Writers: Lewis John Carlino and Richard Wenk
Stars: Jason Statham, Ben Foster, and Donald Sutherland

SPOILER ALERT!

When you watch a movie like The Mechanic, it’s as if the characters themselves haven’t seen a movie since 1964, when, for ten minutes, it was a surprise to find that a politician or a higher-up in law enforcement turned out to be the villain. Who doesn’t know that, in movie-land, the people you trust most will turn out to be the bad guys? Who doesn’t know that the young apprentice to the hit man will eventually turn on him? Have I spoiled the movie for you? Really? The trailer itself gives these plot points away.

It may be that the material was fresher in its first incarnation as the Charles Bronson movie of the same name in 1972. Jason Stathan wields his grizzled snarl. And Ben Foster continues to play the kind of guy your mom warned you about (“Do you have to hang out with that Bennie? There’s something not right about that boy.”). And Donald Sutherland does a nice turn as the wheelchair-bound mentor to the assassin. Another sad example of the best actor in the room getting the smallest part, mostly as the exposition mule. That may not be entirely fair. Foster showed his chops in The Messenger. And Stathan may be more than the high-kicking killing machine he always plays. There just isn’t that much meat on this bone for these boys to gnaw on. Stathan and Foster each plays his part at a continuously high pitch of intensity—all crescendo and no diminuendo. Their performances are so boxed in by the simple-minded story that they aren’t allowed to play the full range of human emotion. You take the jobs you’re offered, I guess.

Simple-minded how? Our killers shoot up and blow up half the city, including our hero’s house on the bayou (the true star of the movie), but they never worry about leaving fingerprints, DNA, or witnesses. But that’s OK. This is a movie where evidence, witnesses, cops, and, for that matter, the laws of physics and probability would only slow the story down.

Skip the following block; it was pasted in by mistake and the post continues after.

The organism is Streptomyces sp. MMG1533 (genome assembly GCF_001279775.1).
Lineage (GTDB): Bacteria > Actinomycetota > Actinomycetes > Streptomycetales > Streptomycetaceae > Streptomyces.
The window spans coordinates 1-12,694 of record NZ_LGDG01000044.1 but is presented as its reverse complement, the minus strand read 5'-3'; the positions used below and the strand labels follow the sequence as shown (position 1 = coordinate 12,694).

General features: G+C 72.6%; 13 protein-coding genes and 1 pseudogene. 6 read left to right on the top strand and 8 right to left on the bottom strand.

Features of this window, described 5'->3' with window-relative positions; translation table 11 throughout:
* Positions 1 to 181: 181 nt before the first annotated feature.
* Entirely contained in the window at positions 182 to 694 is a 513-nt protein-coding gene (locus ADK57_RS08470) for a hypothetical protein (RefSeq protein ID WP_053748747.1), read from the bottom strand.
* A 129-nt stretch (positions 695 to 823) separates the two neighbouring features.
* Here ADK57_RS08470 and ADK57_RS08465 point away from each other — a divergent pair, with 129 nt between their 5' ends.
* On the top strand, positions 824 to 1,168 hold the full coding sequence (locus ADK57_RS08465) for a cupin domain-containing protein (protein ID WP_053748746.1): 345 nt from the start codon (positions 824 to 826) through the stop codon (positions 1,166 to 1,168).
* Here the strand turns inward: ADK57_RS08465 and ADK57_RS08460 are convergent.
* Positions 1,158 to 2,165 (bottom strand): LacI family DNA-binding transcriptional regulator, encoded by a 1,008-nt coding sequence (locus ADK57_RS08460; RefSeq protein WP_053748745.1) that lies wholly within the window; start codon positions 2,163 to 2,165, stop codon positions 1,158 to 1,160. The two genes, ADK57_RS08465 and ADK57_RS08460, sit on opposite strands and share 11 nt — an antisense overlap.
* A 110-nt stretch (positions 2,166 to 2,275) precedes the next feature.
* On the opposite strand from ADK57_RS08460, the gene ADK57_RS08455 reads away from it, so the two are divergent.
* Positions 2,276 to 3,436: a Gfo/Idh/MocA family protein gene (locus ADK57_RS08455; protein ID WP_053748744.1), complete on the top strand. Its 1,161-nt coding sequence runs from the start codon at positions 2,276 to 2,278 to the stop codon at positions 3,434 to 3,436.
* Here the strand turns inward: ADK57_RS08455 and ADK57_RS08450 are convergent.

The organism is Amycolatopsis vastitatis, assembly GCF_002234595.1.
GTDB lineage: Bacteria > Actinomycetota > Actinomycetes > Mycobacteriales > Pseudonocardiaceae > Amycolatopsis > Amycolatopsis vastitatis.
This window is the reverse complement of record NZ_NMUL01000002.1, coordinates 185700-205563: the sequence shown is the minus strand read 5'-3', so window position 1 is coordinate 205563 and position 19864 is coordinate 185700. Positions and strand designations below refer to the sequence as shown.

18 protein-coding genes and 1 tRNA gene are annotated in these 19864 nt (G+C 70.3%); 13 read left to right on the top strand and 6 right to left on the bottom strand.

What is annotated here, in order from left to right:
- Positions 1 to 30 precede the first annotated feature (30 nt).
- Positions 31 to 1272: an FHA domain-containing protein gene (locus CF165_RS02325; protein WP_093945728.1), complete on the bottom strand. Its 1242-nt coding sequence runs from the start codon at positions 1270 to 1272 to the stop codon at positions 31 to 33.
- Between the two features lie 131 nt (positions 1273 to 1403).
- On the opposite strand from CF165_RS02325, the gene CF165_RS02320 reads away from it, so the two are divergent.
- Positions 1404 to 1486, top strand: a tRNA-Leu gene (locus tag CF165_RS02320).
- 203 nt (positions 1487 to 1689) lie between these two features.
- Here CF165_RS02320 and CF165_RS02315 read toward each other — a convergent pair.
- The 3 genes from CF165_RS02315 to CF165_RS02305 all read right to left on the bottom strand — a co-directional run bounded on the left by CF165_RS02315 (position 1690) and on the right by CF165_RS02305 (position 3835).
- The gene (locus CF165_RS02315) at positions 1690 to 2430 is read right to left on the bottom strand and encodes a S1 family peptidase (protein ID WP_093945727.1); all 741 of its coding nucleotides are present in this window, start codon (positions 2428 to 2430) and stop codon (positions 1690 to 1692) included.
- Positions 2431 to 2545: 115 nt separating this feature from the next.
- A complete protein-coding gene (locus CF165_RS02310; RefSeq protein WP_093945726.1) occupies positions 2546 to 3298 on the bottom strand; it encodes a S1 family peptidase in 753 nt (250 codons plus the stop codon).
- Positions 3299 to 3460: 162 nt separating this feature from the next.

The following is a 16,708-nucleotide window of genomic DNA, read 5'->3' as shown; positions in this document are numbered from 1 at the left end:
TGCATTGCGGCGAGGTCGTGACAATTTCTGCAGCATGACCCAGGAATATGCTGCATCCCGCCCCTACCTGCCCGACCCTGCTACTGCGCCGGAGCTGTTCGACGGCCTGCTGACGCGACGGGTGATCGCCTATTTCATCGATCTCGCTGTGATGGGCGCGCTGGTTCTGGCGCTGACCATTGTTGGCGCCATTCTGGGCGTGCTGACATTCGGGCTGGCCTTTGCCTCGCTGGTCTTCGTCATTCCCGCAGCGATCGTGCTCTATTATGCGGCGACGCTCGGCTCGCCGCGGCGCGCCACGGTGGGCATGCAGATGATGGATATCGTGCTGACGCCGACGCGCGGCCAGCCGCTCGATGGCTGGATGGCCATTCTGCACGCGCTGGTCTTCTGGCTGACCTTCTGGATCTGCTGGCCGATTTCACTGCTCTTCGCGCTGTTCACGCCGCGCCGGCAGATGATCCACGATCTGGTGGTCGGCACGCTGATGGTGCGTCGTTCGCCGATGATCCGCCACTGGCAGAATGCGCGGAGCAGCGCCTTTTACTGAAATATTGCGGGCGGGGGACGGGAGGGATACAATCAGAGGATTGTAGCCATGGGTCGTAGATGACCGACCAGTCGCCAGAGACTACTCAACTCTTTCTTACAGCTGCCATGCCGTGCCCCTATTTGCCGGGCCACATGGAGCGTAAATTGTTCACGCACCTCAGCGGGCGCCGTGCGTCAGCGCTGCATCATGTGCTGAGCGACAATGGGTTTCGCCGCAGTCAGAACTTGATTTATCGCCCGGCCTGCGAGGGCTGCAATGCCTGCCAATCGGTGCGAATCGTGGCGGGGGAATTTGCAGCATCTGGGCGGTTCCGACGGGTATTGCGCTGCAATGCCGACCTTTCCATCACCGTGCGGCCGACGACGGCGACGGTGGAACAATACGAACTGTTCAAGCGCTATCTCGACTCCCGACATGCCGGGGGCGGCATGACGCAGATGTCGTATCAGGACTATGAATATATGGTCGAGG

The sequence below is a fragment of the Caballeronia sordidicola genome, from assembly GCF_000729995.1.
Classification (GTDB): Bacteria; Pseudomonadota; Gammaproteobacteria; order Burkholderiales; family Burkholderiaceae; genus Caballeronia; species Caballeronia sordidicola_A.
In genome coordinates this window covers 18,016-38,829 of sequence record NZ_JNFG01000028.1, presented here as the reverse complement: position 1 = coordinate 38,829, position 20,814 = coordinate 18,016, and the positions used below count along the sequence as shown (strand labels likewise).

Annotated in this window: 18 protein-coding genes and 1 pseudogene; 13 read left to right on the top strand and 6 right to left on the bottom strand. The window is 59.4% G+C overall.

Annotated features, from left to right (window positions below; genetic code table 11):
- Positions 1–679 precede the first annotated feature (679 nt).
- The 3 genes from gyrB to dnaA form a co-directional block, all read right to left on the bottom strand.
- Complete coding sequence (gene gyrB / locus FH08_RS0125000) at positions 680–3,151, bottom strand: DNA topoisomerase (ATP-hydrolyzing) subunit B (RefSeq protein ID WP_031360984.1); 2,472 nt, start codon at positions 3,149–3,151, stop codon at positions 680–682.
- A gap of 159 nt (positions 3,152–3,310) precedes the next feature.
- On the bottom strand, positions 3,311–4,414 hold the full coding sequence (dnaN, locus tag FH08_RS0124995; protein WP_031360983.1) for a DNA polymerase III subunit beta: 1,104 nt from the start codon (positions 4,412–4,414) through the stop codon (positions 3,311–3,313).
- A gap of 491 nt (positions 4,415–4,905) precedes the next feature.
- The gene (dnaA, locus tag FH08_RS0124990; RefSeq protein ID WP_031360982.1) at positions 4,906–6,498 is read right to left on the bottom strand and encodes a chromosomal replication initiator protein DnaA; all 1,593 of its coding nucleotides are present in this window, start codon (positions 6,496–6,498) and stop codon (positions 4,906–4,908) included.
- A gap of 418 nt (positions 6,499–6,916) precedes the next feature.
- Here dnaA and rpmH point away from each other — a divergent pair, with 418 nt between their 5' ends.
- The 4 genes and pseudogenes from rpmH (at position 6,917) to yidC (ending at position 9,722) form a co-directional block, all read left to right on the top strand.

The writing is serviceable but lacks the leanness of the original, by Lewis John Carlino. Compare a revealing moment from Steve, the young assassin-in-training, from each movie. During one of the rare quiet moments in the new movie, he tells Arthur, his mentor, “I’ve always had this anger inside me.” It’s the definition of on-the-nose dialogue, the thing screenwriters try to avoid because it addresses an issue too directly. In the original movie, albeit in a different scene, Steve says, “My friends are so happy they’re killing themselves.” It’s a much more interesting revelation of character as well as being a funny paradox.

One bit of bad writing in the new movie jumps right off the screen. A character tells our hero, “I’m going to put a price on you that’s so high when you look in the mirror, your reflection will want to shoot you.” Kind of funny. The only problem is the character’s supposed to be trying to intimidate our hero, not make him laugh. Fortunately for him, Jason Stathan never laughs. It’s prohibited by his contract. At most he’s allowed a sardonic crinkle.

The title must refer to the director, Simon West, who proves that he can deliver a movie with all the originality of a photocopy. The direction is serviceable, but in service to what? Look, I like a good action-thriller as much as the next guy, but The Mechanic just makes you want to watch better examples of the breed—The Professional, Three Days of the Condor, Marathon Man, Le Femme Nikita—movies that don’t let the narrow limits of the form keep them from surprising you. All the loud, bright explosions of half-hearted efforts like The Mechanic are meant to hide the fact that there are no true surprises here, and that the only real victims of assassination are character, plot, and a few hundred billion brain cells.